“Inheriting widows and disinheriting a girl child is a harmful tradition in Jos south that we pulled down in 2020 when we enacted the bye-laws that promote equity for gender,” says Jonathan Danyang, the Secretary of the Jos South Traditional Council.
According to Dangyang, the council has a designated committee that handles such cases but if the family involved refuses to abide by the law, it officially files a court case because every child and widow have the right to inherit their fathers and husbands in the land.
“The only challenge we have is the Judicial system. They can stall a case for years and we don’t have the financial standing to hold a case for that long” he added.
While outlining the victory the council has gained in this area, Dangyang promised to handle Chioma’s case immediately, noting that before this reporter called it was not reported to the council.
VAPP Law in Plateau State
Since 2015, the Violence Against Persons Prohibition (VAPP) Law of Nigeria has made it illegal to “inherit or disinherit a widow,” a centuries-old tradition in some parts of Nigeria. Violations of this law are punishable by up to two years in prison or a fine of 500,000 naira. However, only 23 of the nation’s 36 states have adapted the VAPP Law into their own statutes, and the negative cultural practices continue to prevail.
According to Jumai Madaki, the Women’s Rights Advancement and Protection Alternative (WRAPA) Plateau state project coordinator “The VAPP was passed and assented to by Governor Simon Lalong on December 24th, 2020, but it has not been gazetted.”
Madaki said WRAPA has held a series of sensitization and advocacy to ensure the law is gazetted because it is a straight law that gives liberty to determine the penalty for offences.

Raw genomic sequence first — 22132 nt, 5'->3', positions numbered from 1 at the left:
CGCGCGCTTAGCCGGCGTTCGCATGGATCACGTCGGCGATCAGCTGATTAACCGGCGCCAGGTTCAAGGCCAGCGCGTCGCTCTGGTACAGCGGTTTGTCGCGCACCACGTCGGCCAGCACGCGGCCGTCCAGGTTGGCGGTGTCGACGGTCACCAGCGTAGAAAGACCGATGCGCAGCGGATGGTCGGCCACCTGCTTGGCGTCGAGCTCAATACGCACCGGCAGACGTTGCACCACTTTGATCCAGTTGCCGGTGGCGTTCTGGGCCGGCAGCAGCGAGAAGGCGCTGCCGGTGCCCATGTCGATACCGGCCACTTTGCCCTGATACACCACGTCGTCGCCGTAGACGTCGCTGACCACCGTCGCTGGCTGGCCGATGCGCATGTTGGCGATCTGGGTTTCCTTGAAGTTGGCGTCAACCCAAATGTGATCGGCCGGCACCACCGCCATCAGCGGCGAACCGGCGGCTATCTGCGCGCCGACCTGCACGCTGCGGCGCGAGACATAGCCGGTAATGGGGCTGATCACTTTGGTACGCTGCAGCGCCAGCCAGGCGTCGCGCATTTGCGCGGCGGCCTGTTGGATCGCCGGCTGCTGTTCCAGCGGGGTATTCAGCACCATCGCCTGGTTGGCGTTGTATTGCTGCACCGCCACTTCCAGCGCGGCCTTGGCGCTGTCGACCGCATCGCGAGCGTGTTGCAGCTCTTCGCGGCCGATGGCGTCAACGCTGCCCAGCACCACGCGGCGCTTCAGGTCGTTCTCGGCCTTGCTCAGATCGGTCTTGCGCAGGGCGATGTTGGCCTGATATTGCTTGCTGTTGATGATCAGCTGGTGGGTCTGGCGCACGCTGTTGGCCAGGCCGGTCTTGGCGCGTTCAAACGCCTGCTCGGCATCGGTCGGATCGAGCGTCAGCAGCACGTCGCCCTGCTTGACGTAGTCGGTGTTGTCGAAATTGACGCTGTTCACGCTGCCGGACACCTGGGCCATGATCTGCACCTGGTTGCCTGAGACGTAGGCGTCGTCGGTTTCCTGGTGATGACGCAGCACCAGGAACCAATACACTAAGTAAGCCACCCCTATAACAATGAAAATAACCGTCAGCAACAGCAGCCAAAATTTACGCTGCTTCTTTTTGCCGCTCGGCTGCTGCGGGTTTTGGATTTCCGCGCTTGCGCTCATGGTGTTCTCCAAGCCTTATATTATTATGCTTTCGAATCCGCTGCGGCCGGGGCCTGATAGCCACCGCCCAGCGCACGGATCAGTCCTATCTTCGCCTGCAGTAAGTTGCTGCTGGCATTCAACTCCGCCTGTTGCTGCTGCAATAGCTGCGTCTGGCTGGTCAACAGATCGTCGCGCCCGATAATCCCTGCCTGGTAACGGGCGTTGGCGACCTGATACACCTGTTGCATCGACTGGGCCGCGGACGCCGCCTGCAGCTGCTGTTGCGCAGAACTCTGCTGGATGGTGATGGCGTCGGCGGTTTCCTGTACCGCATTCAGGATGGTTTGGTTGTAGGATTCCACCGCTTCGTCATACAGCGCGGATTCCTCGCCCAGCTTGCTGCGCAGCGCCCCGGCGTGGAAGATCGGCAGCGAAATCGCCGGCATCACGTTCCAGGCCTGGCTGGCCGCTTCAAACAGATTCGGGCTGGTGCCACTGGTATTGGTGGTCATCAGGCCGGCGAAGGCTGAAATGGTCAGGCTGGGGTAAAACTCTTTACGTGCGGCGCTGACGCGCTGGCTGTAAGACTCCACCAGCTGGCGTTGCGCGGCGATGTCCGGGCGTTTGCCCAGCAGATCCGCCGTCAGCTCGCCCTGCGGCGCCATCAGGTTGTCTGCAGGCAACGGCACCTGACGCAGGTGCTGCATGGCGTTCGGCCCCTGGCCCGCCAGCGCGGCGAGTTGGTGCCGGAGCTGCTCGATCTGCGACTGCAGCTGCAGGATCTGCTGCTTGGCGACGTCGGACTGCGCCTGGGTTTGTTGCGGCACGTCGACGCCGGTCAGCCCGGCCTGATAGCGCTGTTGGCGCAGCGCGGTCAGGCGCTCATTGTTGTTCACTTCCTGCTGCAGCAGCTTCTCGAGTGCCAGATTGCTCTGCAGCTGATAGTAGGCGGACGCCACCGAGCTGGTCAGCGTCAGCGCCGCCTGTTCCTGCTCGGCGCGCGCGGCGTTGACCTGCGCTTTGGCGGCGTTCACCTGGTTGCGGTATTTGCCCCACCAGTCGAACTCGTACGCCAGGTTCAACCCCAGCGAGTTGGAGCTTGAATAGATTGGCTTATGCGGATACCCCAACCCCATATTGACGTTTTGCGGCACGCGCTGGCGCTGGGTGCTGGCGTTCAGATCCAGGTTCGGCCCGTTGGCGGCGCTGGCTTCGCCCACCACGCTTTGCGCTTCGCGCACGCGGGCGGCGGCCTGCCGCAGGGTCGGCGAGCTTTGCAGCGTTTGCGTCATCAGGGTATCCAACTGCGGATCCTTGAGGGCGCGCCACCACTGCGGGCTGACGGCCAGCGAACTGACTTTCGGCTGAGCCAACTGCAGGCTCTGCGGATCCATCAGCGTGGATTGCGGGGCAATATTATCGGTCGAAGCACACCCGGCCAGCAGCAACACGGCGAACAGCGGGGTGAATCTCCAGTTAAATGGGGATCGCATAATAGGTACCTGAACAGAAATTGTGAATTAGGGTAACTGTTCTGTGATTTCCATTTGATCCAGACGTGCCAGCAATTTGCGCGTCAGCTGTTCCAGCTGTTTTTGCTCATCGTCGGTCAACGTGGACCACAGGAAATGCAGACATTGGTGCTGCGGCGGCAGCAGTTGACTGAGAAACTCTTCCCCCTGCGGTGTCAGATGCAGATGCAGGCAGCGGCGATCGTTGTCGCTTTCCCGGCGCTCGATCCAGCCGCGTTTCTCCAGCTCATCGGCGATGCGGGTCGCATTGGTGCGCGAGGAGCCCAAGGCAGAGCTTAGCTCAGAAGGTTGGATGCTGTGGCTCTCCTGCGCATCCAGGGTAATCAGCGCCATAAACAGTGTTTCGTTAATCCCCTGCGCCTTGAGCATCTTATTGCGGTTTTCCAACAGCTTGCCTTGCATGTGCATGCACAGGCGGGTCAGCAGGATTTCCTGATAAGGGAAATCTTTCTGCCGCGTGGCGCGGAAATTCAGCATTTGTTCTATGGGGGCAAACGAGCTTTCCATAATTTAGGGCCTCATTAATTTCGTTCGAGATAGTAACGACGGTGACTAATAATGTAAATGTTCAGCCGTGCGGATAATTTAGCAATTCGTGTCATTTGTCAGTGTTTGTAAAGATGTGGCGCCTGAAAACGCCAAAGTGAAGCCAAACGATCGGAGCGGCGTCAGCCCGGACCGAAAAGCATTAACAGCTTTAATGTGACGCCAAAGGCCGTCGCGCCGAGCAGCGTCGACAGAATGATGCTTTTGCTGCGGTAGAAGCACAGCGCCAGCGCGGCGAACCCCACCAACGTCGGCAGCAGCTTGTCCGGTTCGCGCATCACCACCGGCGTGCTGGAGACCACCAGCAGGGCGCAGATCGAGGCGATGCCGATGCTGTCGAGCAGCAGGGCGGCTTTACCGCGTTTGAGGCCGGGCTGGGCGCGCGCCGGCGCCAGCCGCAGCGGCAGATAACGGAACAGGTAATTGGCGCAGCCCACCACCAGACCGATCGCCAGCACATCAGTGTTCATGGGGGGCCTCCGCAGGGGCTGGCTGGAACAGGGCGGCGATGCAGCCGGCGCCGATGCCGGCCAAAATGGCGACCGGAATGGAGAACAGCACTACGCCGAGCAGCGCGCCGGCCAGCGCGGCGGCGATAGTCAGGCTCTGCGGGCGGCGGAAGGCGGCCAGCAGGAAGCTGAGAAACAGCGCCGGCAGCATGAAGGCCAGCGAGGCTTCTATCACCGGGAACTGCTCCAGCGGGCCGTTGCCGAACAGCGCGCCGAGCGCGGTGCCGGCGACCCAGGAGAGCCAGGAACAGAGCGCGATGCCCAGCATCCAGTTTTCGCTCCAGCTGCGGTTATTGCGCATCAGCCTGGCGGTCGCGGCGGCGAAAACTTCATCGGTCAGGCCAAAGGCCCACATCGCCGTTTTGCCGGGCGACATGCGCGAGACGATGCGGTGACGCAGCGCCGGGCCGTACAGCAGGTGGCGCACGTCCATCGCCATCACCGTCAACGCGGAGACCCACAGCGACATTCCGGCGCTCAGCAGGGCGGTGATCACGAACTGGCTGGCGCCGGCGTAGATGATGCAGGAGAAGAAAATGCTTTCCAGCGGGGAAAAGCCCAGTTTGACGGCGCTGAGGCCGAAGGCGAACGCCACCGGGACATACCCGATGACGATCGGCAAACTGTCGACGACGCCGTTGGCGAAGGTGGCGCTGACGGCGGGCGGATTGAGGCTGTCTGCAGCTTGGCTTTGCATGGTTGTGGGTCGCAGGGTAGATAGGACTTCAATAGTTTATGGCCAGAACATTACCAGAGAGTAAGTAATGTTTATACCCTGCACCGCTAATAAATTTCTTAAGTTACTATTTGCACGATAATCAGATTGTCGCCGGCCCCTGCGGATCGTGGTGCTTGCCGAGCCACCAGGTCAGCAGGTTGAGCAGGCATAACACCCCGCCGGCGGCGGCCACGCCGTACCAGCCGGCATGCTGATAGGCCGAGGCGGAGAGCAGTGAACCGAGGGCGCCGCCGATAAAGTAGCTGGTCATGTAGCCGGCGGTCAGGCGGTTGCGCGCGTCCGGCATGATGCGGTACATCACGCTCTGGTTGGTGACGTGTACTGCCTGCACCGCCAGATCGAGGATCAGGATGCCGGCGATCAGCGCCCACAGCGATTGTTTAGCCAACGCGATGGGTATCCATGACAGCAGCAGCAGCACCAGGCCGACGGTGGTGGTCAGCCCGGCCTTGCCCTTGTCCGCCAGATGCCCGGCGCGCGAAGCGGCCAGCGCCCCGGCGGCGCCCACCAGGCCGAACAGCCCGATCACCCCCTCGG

“Wife inheritance is an old practice in Rukuba chiefdom of Bassa LGA and other communities in Plateau state. They claim a widow must remain in her home so that the brother-inlaw can take care of her needs; physical, and emotional, and they may have children. While the girl child doesn’t have an inheritance because she is expected to marry and drop her maiden name, unlike the boys who remain in the family, they propagate the family name,” Madiki explains.
However, she said the Child Rights Act, enacted in 2003, guarantees the rights of all children in Nigeria, noting that every child has the right to freedom from discrimination. Consequently, it is a crime to disinherit a child from the father’s estate.
She expressed optimism that the menace would be reduced once the state government published the VAPP Law, as she also recommended survivors pursue justice because non-governmental organizations are available to help them.
This story was supported by African Women in Media, as part of the Reporting Violence Against Women and Girls Initiative.